“A lot of these units have been sold now and sold at strong prices.”
At the same time, Mr. Bibby is seeing strong interest in the condo segment from investors – many of whom are trying to buy while interest rates remain low. Many are betting on long-term price appreciation rather than the chance to snag a bargain.
“There are no deals. The deal is, you’re getting it today instead of a year from now.”
Still, some owners do decide to sell in order to fund other purchases. Mr. Bibby has some clients who have sold an investment condo unit in order to give them a boost into the freehold market, while others use the cash to pay for a renovation.
Paul Maranger and Christian Vermast of Sotheby’s International Realty Canada are seeing the changing mindset of Toronto residents in the segment for single-family homes as well.
They also expect the logjam in listings to improve as people adjust to the current phase of the pandemic and make plans for the coming year.
The two have also noted that many empty nesters who eventually planned to downsize put that plan on hold during the pandemic.
“We’re seeing people resume that search for large condos,” Mr. Vermast says.
That trend will also help to add some freehold houses to the scant inventory, they say.
Some clients have lived in the same homes in coveted family neighbourhoods such as Forest Hill, Rosedale, Lawrence Park and Lytton Park for 40 or 50 years, and their houses will need substantial renovations, he adds.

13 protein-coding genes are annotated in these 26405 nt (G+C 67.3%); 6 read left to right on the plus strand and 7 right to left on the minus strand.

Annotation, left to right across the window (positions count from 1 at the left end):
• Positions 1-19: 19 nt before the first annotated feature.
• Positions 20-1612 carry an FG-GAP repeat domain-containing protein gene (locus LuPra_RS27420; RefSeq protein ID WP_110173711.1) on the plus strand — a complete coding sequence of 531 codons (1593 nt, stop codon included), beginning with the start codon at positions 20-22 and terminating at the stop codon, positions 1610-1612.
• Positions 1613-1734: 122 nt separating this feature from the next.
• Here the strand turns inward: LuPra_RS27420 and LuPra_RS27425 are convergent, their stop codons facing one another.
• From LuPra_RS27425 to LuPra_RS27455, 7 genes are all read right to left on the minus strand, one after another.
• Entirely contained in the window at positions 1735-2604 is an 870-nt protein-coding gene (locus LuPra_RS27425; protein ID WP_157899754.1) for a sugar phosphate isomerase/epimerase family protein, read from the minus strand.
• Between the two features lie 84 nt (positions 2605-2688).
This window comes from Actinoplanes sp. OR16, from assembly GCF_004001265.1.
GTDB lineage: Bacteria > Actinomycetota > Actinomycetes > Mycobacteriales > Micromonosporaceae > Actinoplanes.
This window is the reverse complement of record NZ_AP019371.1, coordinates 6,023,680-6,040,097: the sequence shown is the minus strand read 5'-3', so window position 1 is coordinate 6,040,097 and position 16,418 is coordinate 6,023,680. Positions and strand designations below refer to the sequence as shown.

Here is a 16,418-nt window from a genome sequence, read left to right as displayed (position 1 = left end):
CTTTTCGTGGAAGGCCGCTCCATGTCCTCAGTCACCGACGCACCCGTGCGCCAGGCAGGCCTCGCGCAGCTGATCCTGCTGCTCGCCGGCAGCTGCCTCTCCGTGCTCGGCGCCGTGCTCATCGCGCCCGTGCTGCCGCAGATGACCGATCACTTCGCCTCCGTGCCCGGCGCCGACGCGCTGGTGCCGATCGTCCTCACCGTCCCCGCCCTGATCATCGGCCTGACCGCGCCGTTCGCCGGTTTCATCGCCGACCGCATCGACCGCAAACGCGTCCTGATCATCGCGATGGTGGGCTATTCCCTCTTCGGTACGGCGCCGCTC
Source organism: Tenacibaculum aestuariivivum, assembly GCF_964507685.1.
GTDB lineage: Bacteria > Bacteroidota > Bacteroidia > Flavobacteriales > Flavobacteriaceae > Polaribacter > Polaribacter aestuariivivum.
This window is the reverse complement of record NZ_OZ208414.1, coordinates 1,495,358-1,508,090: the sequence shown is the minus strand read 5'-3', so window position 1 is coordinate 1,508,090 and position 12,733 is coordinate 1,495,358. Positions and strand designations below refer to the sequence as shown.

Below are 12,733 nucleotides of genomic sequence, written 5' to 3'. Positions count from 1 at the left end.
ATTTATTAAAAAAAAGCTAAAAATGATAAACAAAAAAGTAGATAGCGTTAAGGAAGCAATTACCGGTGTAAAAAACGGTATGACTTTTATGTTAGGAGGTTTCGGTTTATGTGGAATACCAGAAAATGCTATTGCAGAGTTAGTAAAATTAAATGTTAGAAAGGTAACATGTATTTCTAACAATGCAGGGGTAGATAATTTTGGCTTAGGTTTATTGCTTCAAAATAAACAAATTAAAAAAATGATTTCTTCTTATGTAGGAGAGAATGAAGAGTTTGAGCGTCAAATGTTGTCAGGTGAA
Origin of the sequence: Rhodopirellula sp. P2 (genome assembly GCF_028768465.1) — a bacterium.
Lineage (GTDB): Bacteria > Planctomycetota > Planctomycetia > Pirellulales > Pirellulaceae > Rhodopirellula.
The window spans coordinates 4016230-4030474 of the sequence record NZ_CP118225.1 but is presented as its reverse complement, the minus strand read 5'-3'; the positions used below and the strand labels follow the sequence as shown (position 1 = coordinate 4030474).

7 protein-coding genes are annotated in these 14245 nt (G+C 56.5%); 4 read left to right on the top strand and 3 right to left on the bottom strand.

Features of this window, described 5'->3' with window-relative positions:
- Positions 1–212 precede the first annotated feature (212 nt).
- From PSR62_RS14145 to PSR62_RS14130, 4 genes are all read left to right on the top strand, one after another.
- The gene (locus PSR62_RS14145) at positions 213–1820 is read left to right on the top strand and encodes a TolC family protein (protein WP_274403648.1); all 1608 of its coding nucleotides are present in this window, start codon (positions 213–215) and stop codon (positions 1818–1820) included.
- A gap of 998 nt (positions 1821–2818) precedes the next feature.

During the first two years of the pandemic, those homeowners were not inclined to sell their comfortable houses with large backyards.
“Those were completely on ice.”
Mr. Maranger says many buyers want a move-in-ready house but others are willing to undertake a large project in order to make the house their own.
“What sells is both ends of the spectrum – the one that jumps out of the pages of a Canadian interior design magazine or the one that needs everything.”
At the same time, the agents have clients who added ski chalets up north, cottages in Muskoka and country properties in rolling landscapes to their real estate portfolios. Others bought pre-construction condos as rental investments or university housing for their kids.
Ultralow interest rates helped fund this better lifestyle and diverse property collection, they add.
Mr. Vermast says some buyers made snap decisions as the market moved quickly.
“They got caught up in this whirlwind of excitement and skyrocketing prices,” Mr. Vermast says.
He points to one couple attempting to buy a second home in Stratford, Ont. who found themselves repeatedly outbid until they were priced out of the market. They put their search on pause and today they’re relieved they were unsuccessful.
With the Bank of Canada signalling that rate increases are imminent, people will start to unwind their real estate assets and put them on the market, says Mr. Maranger, who believes tautness in the market will ease following the first interest rate hike.
He expects some people to take profits from recreational and investment properties in order to pay for renovations in the city.
“Financially the decision makes better sense to cash out and focus on Toronto.”
Robert Hogue, senior economist at Royal Bank of Canada, says that even after Canada’s housing market shattered records – for sales and prices at the high end and inventories at the low end – in 2021, the market isn’t about to buckle.
Still, he expects the central bank’s rate liftoff to turn down the heat in 2022 as deteriorating affordability sends buyers to the sidelines.
“Home prices will keep climbing, though at a slower pace,” Mr. Hogue predicts.
Need advice from